Most people geek-out when they hear about machines completing tasks autonomously. Whether it’s a self-driving car, a self-operating drone or a virtual assistant conducting business tasks, automation has become an exciting and intriguing cultural touchpoint.
We receive information from our bank via virtual assistants, we allow automation to select which movies we should watch, and we even let machines deliver our pizzas. These use cases are jaw-dropping for John and Jane Q. Public, but for those engineers who’ve been programming autonomous devices and agents for the past decade, the next frontier of geekdom is the ability to create automations that…wait for it…create their own automations.
You’re probably wondering, “What does that mean?” With cognitive Artificial Intelligence (AI), machine learning and autonomics, software will gain the power to automate processes that lead to new automations. Programs that automate processes can also be automated to monitor human workers’ activity and create new automated processes based on what those humans do. In other words, with AI and automation, a soccer player who watches a guitarist can actually learn through observation to play guitar, and become both a skilled soccer player and a guitarist.
IPsoft’s 1Desk is composed of virtual engineers and a digital colleague named Amelia. Both can watch a human worker perform a task, study that task, and recommend that this task be turned into an automated process. In the complex world of IT operations, these automated workflows span multiple systems and perform intricate tasks that would take human workers away from more valuable functions.
For example, running diagnostics on a SQL server related to an incident, collecting all logs and data files, and adding them to an incident log — this is a process a virtual engineer can autonomously study while it’s being performed by a human engineer. The virtual engineer can master the process, recommend that it be turned into an automation, and if a human manager agrees, the process can be added to the virtual engineer’s catalog of autonomous skills. Now that process is part of the virtual engineer’s knowledge base going forward.
Not every task will be able to be fully automated. However, virtual engineers can learn enough of a process to help automate the bulk of one, and ask for human assistance if and where the automation ceases to work. Here’s an excellent example: A virtual engineer is attempting to onboard a new employee. The virtual engineer has run this exact process 100 times, but always in North America. The virtual engineer handles all of the legal documentation, insurance, pay information, benefits, etc. The process is 95% complete. However, say the company is onboarding its first Australian employee. The virtual engineer is not programmed to procure devices outside of the US. The virtual engineer asks a human for help, monitors the steps the human takes to solve the issue, and the virtual engineer can now ask permission to add device procurement in Australia to its automation skillset.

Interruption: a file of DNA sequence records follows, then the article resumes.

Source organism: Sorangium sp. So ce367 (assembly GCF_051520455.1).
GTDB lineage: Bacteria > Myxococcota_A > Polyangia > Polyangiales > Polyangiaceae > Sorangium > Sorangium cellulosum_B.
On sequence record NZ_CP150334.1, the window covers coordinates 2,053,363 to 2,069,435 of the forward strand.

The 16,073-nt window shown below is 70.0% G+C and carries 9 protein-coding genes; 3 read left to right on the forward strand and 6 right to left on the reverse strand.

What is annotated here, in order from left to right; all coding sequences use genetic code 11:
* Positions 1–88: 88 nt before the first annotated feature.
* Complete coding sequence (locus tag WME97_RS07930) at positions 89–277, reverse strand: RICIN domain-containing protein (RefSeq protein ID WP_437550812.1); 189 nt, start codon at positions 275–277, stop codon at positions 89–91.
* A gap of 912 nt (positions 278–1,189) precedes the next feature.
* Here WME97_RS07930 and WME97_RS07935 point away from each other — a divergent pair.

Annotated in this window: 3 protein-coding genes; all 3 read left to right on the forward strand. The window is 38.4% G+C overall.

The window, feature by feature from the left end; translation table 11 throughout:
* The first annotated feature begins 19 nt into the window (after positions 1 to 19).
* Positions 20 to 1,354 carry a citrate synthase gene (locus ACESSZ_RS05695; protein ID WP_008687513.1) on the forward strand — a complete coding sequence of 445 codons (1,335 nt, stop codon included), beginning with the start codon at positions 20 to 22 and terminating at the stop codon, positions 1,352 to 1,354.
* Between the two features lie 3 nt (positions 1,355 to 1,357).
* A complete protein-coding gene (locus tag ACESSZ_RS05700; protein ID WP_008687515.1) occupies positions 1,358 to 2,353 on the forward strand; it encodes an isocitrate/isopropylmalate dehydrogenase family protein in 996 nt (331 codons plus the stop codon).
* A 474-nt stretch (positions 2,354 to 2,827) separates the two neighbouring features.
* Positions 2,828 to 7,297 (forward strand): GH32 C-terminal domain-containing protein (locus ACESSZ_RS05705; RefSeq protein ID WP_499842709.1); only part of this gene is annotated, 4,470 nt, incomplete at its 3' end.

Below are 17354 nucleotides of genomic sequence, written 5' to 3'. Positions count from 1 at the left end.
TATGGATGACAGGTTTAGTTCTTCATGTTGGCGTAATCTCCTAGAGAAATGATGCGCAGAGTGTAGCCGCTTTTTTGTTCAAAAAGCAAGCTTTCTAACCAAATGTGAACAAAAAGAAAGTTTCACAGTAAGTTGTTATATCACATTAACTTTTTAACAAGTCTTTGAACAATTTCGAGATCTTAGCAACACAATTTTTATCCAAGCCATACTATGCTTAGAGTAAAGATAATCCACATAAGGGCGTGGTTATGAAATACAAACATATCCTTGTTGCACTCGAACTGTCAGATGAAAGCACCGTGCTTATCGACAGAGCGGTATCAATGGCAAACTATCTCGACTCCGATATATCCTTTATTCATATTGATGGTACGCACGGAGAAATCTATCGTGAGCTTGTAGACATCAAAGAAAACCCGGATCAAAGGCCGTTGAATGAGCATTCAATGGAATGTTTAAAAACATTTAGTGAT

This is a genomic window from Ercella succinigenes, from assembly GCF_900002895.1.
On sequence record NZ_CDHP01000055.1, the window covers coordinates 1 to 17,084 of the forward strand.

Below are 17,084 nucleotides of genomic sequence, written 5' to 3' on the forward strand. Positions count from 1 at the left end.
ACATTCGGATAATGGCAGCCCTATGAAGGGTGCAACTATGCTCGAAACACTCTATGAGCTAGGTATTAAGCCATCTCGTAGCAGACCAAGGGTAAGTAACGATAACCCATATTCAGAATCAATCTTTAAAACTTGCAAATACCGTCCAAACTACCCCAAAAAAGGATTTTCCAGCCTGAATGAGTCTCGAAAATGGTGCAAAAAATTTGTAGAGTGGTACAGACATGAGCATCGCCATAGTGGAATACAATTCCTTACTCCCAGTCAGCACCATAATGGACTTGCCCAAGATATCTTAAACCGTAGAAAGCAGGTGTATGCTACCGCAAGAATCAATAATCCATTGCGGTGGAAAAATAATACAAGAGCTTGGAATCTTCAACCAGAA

The first thing people are going to wonder is: Will AI become so smart that it learns to override human control. The answer is: No. AI is programmed to follow established procedures with precision. The vast majority of responsibly created AI will never deviate from the exact processes established for them. They can, for example, approve and reject credit card payments, or suggest products and customizations, but they won’t autonomously reveal credit card data to consumers in tertiary conversations, and they won’t decide to use a customer’s credit card to go on a spending spree. Responsibly created AI will learn a new task and ask if they can apply that task in the future. If a human says no, the automation is rejected and the AI never applies what it has learned.
However, in those situations where a human says yes, an AI system quickly learns how to automate automations, bringing new levels of speed, efficiency, and innovation to a company’s IT operations. And as more companies adopt AI for this approach, consumers and customers will geek out over these autonomous actions as well.